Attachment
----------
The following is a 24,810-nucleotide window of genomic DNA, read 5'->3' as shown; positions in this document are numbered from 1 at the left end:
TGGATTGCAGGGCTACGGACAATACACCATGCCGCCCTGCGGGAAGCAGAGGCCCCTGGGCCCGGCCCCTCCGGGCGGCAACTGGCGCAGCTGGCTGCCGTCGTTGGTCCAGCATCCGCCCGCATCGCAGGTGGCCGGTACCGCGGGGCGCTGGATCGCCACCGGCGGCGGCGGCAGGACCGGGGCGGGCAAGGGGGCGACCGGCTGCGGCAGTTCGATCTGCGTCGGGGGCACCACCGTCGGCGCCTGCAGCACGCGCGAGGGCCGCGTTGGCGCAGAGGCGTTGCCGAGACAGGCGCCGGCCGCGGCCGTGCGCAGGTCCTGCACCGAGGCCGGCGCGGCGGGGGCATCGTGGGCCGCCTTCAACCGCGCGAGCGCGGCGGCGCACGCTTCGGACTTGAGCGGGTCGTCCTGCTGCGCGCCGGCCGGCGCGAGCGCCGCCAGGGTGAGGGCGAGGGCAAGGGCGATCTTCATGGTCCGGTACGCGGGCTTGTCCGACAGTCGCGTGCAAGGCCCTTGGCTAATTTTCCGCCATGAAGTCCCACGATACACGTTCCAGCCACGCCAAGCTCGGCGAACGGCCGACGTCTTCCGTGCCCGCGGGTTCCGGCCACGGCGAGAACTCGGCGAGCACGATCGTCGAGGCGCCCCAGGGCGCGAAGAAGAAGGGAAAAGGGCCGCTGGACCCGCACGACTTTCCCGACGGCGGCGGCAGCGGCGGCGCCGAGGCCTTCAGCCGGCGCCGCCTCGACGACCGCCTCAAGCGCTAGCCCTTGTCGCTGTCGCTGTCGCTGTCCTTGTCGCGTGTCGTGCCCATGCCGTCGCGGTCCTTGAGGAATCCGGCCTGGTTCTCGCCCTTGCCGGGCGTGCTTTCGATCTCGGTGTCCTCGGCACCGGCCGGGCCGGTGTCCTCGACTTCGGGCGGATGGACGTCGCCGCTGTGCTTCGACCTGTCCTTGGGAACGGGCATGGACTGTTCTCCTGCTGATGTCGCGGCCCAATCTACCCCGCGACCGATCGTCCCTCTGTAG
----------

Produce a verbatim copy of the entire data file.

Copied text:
The following is a 24,810-nucleotide window of genomic DNA, read 5'->3' as shown; positions in this document are numbered from 1 at the left end:
TGGATTGCAGGGCTACGGACAATACACCATGCCGCCCTGCGGGAAGCAGAGGCCCCTGGGCCCGGCCCCTCCGGGCGGCAACTGGCGCAGCTGGCTGCCGTCGTTGGTCCAGCATCCGCCCGCATCGCAGGTGGCCGGTACCGCGGGGCGCTGGATCGCCACCGGCGGCGGCGGCAGGACCGGGGCGGGCAAGGGGGCGACCGGCTGCGGCAGTTCGATCTGCGTCGGGGGCACCACCGTCGGCGCCTGCAGCACGCGCGAGGGCCGCGTTGGCGCAGAGGCGTTGCCGAGACAGGCGCCGGCCGCGGCCGTGCGCAGGTCCTGCACCGAGGCCGGCGCGGCGGGGGCATCGTGGGCCGCCTTCAACCGCGCGAGCGCGGCGGCGCACGCTTCGGACTTGAGCGGGTCGTCCTGCTGCGCGCCGGCCGGCGCGAGCGCCGCCAGGGTGAGGGCGAGGGCAAGGGCGATCTTCATGGTCCGGTACGCGGGCTTGTCCGACAGTCGCGTGCAAGGCCCTTGGCTAATTTTCCGCCATGAAGTCCCACGATACACGTTCCAGCCACGCCAAGCTCGGCGAACGGCCGACGTCTTCCGTGCCCGCGGGTTCCGGCCACGGCGAGAACTCGGCGAGCACGATCGTCGAGGCGCCCCAGGGCGCGAAGAAGAAGGGAAAAGGGCCGCTGGACCCGCACGACTTTCCCGACGGCGGCGGCAGCGGCGGCGCCGAGGCCTTCAGCCGGCGCCGCCTCGACGACCGCCTCAAGCGCTAGCCCTTGTCGCTGTCGCTGTCGCTGTCCTTGTCGCGTGTCGTGCCCATGCCGTCGCGGTCCTTGAGGAATCCGGCCTGGTTCTCGCCCTTGCCGGGCGTGCTTTCGATCTCGGTGTCCTCGGCACCGGCCGGGCCGGTGTCCTCGACTTCGGGCGGATGGACGTCGCCGCTGTGCTTCGACCTGTCCTTGGGAACGGGCATGGACTGTTCTCCTGCTGATGTCGCGGCCCAATCTACCCCGCGACCGATCGTCCCTCTGTAG